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  • "Who Is Bettye Frink?":The Billboards and the Secretary of State Who Changed Alabama Politics, 1958-1962
  • Laura Merrifield Wilson (bio)

The billboards popped up overnight across the community of Leeds, a growing suburb just east of Birmingham, Alabama, in the winter of 1958. Curious onlookers seemed intrigued and a little puzzled by the question that dominated the entire advertisement: "Who is Bettye Frink?"1 Alabamians driving by the signs undoubtedly wondered the same thing. The "Bettye Frink" mentioned in the billboards was a young woman who, at least at the time, was relatively unknown in the community. Born Bettye Haynes in Crossville, Alabama, when the signs began touting her name around town in 1958, she was a 24-year-old mother of two who kept busy with secretarial work in addition to her homemaking duties.2 She was, according to later newspaper accounts, a "pretty blonde housewife" and the embodiment of white southern womanhood.3

The billboards were mysterious enough to pique the interest of passers-by, and in the following weeks, another series of signs replaced their predecessors, questioning, "What is her line—art, science, or politics?"4 At the time, the correct response would have been "none of the above," but that would change within the year. Frink herself was surprised by the signs, which she denied putting up. "I saw this [End Page 234] gigantic billboard with this question about Bettye Frink," she remembered years later. Pausing over the inquiry of whether she was in art, science, or politics, she smiled: "Well, I may not have known the answer before then, but from that moment on, I have."5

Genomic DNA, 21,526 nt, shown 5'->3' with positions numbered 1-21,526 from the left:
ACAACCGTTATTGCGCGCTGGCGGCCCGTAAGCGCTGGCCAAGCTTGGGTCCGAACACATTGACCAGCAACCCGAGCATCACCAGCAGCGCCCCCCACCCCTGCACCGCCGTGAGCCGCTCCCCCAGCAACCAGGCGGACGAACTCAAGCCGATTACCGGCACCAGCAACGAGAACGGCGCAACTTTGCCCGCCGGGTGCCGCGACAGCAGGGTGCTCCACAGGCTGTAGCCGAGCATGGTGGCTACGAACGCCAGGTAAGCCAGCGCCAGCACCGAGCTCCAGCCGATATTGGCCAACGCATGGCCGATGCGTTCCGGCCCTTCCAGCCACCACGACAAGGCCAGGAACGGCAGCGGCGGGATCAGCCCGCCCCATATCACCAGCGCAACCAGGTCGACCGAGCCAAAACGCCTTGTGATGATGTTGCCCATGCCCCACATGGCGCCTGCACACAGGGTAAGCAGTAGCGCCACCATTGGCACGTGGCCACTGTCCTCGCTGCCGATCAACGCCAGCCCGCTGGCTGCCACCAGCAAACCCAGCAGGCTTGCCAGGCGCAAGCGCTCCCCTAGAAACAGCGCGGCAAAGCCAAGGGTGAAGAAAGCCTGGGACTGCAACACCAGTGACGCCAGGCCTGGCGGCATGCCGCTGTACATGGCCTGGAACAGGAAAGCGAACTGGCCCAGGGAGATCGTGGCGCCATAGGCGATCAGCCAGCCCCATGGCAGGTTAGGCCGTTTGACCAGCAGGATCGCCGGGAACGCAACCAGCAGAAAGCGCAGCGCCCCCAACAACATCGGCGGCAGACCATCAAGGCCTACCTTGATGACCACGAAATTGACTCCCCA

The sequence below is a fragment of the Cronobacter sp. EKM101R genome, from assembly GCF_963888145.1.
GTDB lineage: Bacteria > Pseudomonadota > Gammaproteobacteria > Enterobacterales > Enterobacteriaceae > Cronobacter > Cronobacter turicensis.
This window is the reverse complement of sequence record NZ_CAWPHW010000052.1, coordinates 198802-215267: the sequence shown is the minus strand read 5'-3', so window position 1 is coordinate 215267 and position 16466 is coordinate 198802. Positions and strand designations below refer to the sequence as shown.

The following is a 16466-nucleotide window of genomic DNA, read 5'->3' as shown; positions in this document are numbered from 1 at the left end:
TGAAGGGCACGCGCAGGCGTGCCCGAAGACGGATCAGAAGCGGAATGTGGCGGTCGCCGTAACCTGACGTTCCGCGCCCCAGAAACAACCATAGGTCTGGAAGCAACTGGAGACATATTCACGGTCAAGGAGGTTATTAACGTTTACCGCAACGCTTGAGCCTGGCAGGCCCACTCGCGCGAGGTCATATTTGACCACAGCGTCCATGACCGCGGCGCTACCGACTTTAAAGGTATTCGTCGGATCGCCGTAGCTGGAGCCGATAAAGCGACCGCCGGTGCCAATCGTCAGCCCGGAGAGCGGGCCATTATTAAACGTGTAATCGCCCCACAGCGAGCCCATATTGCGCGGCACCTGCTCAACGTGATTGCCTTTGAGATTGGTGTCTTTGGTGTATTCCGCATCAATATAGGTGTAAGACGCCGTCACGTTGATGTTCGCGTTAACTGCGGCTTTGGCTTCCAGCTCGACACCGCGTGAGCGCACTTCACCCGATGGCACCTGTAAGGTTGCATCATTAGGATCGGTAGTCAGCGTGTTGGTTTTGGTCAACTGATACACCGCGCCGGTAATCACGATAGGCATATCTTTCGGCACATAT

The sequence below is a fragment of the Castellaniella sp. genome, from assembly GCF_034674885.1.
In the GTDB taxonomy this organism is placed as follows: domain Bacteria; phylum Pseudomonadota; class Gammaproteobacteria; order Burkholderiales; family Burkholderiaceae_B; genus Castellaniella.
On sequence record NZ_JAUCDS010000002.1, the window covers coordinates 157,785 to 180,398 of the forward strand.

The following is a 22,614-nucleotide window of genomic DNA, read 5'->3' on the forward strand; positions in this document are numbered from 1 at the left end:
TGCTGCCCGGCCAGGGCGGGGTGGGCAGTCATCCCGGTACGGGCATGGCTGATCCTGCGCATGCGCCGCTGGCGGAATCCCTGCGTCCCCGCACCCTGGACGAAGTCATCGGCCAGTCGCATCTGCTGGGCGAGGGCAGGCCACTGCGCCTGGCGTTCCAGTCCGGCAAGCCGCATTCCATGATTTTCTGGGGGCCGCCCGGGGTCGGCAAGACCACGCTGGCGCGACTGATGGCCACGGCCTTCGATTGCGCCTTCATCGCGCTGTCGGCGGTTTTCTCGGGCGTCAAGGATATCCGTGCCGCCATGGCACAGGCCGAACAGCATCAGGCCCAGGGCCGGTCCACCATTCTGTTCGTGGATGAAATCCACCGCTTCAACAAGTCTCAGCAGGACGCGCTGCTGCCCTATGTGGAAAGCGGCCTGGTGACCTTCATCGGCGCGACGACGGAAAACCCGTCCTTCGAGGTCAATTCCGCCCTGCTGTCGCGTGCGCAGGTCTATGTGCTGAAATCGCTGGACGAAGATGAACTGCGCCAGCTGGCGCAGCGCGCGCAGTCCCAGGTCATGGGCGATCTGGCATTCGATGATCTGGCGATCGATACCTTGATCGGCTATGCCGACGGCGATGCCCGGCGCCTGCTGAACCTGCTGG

The young housewife had never run for election or held a public office, though she worked for the Democratic Party, which still dominated the "Solid South."6 Perhaps, the signs seemed to insinuate, she should try her hand at politics. In fact, the mysterious billboards were not Bettye's idea, as some suggested, but were funded by a well-known businessman who operated WLPH, an all-gospel radio station, and who had himself run unsuccessfully for lieutenant governor in a previous election.7 His name was William "Bill" Frink, Sr., and in addition to his professional accolades, he was Bettye's husband.8

Frink was, perhaps, an unlikely choice for statewide office. She was a woman without a four-year college degree, and had never held an elected position at any level. Frink grew up in humble but respectable circumstances as a young girl in Crossville, a small town in DeKalb County, Alabama. After earning her high school diploma, she attended Massey Business College, a secretarial school that taught typing, stenography, and other administrative tasks. Nothing in her early years signified a natural talent for politics, but she proved to be enterprising and ambitious. At the age of twenty-two, she secured a job as a secretary for the Treasury Department, a position which she maintained while marrying a businessman and raising their children.9 Despite this unassuming background and her own claims of naiveté, Bettye Frink easily beat out six other candidates and won one of the most important political positions in Alabama's government, [End Page 235] secretary of state. In doing so, she joined a tradition of female officeholders at the state level.

Alabama, along with its neighboring states across the South, was known for its conservatism and emphasis on tradition, including gendered expectations for political participation. Politics was a "man's game," while the women were expected to tend to domestic duties that supported, but did not supplant, their husband's work. The state had a long record of historically low female participation. Women were essentially excluded from the legislature, with the notable exception of one or two women occupying a single seat out of the 140 available through the 1970s. Women ran for legislative seats but were rarely successful.10 Sibyl Murphree Pool of Linden became the first woman elected to the state legislature in 1938, but when she resigned her seat to become secretary of state in 1944, nearly thirty years passed before another woman won a seat in the house. That woman, Retha Deal Wynot, would later serve as...


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